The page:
uint8_t const volatile comm_buffer[BUFFER_SIZE];

Of course, you’d usually want to instruct the linker to place these global variables at the correct addresses in the shared memory area or to declare the above as pointers to specific physical memory addresses. In the case of pointers, the use of const and volatile may become even more complex, as in the next category.

(#3) Read-Only Hardware Register

Sometimes you will run across a read-only hardware register. In addition to enforcing compile-time checking so that the software doesn’t try to overwrite the memory location, you also need to be sure that each and every requested read actually occurs. By declaring your variable IS A (constant) pointer TO A constant and volatile memory location you request all of the appropriate protections, as in:

uint8_t const volatile * const p_latch_reg = (uint8_t *) 0x10000000;

As you can see, the declarations of variables that involve both the volatile and const decorators can quickly become complicated to read. But the technique of combining C’s volatile and const keywords can be useful and even important. This is definitely something you should learn to master to be a master embedded software engineer.

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9 Responses to “Combining C’s volatile and const Keywords”

  1. Mike Acton says:

    “C’s only other decorator keyword is const.” Nope. See: ‘restrict’

  2. Dan Szabo says:

    I’ve become accustomed to using the extended keywords in IAR’s EW IDE to define hardware registers at specific addresses. All hardware registers are defined as volatile, and read only registers are also defined as const. This was to both provide our engineers (myself included) with registers that look like variables instead of pointers to variables, and also to provide more efficient code, as additional variables wouldn’t be required in RAM to access hardware registers. The tradeoff being that the code won’t easily port to other IDEs. That’s always been fair in our projects, as we rarely move between IDEs when developing for a particular part, and the hardware registers need to get redefined anyway (and most likely the usage of them) if you are switching to a new processor.

    Always good to refresh the old memory on volatile and const usage though.

  3. Tim Wescott says:

    There are various ways to achieve what Dan does with IAR’s extensions to C, with varying degrees of elegance and portability.

    My preferred method is to declare registers as ‘extern’ in the C (or C++) code, then actually define their locations as absolutely-located entities in a linker file or an assembly file. This method is also tool-dependent, but since there’s almost always a way to achieve this goal it’s fairly safe. It can be cumbersome if you try to define registers one-by-one, which is why I generally make up a ‘struct’ type for each peripheral (or peripheral type, if the microprocessor designer was kind enough to make duplicate peripherals identical but for offset), then declare entire structures in the C code and in the linker script or assembly.

    Another method is to make up header files with appropriate defines:

    #define p_led_reg ((uint8_t *) 0x00080000)

    etc. This gets more complicated with C++ (the compiler will complain about old-style casts, or outright throw an error), and even more complicated yet if your code is a mix of C and C++. But it’s a method that will work with just about every tool chain that I’ve encountered.

    Probably the best way to do this of all is to make sure that you choose a form for addressing your registers that is tool-independent outside of the actual register definitions (header files and possibly linker scripts &c.) and make sure that those register definitions are well encapsulated and easily identifiable so that if you do have to do some mad thing like changing tool chains in mid stream, the surgery will be limited to the pertinent header files, in stead of being splattered over your whole code base.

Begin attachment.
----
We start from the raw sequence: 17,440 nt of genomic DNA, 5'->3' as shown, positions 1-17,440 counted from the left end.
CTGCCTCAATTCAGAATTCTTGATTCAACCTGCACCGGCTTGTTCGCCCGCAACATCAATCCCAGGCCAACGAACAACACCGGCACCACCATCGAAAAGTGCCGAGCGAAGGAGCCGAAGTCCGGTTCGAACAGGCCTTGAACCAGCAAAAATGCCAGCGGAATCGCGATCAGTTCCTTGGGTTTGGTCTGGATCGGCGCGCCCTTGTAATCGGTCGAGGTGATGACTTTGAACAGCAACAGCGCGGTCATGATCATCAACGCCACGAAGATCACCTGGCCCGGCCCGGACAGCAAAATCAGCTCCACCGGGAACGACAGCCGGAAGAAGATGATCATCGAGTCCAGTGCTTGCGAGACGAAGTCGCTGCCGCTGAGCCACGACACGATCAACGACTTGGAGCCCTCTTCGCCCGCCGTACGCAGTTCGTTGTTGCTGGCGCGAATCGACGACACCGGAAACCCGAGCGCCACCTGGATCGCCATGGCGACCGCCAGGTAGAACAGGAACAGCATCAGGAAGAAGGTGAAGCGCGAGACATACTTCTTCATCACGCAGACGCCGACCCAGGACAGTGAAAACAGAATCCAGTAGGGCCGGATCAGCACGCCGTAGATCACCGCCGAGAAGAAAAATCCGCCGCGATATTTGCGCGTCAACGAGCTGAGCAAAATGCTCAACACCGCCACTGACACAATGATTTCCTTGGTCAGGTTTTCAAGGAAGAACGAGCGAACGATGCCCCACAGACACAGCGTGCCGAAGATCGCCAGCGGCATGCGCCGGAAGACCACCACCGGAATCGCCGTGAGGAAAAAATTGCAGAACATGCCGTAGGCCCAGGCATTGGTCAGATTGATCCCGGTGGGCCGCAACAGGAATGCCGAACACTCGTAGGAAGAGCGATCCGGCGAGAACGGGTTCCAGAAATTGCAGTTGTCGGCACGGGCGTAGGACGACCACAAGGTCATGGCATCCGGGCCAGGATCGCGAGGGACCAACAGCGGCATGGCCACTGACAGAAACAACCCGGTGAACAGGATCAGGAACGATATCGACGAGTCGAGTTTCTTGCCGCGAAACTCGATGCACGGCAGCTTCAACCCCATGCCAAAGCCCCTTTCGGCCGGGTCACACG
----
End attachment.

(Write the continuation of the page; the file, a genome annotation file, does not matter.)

4. Const is also useful when flash is used as storage, and global const variables are used for easy access data structures.
    But then volatile is a must for such variable if you reprogram this flash in runtime using processor specific registers.

  5. ming says:


    Thanks for the sharing. I have one question about the third example of using const and volatile together. You declare a constant pointer to a constant and volatile register as:

    uint8_t const volatile * const p_latch_reg = (uint8_t *) 0x10000000;

    Is the register declared as constant because the register value would not be modified in this program? But the register may be modified by other programs. Therefore, we need declare the register as volatile (that is, reading the value each time).

    On the other hand, do we need declare the register as volatile if no programs would modify the register (that is, the register is really read-only to all)?


    • Michael Barr says:

      In that example, the latch register is read-only. The address is a constant. Hardware can change the value at any time, so volatile is necessary to ensure the software will always actually read from the register at that address when the value is tested. But no part of the software should be writing to that register, as that might mess with the hardware or is at least a software bug.

  6. Nico says:

    Apart from Krzysztof Wesolowski’s very good example there’s still another use case which is not covered here:

    The combination “const volatile” is used A LOT (for almost every flash variable) in real-time embedded software that can be calibrated/tuned while the system is running. For example, in automotive software using CCP/XCP protocol over CAN.

    Const is used to make sure the software doesn’t try to change the data (force compiler error) but you need the volatile access because the tester can change the value anytime with a tool. The correct address should be checked everytime the variable is accessed. The initial value is in flash but the flash section with const volatile data is copied to RAM at startup. The tool writes to the RAM address.

    Typical use case:
    When “Chiptuning” an engine, the RAM copy of the flash data is overwritten at runtime. When the optimal data is found, the controller is reflashed with the new default values in flash memory.

  7. Toby says:

    Some interesting thoughts by Joyhn Regehr at UU on the downsides of volatile (not directly related to the embedded environment though), expecially as regards ordering with respect to other variables.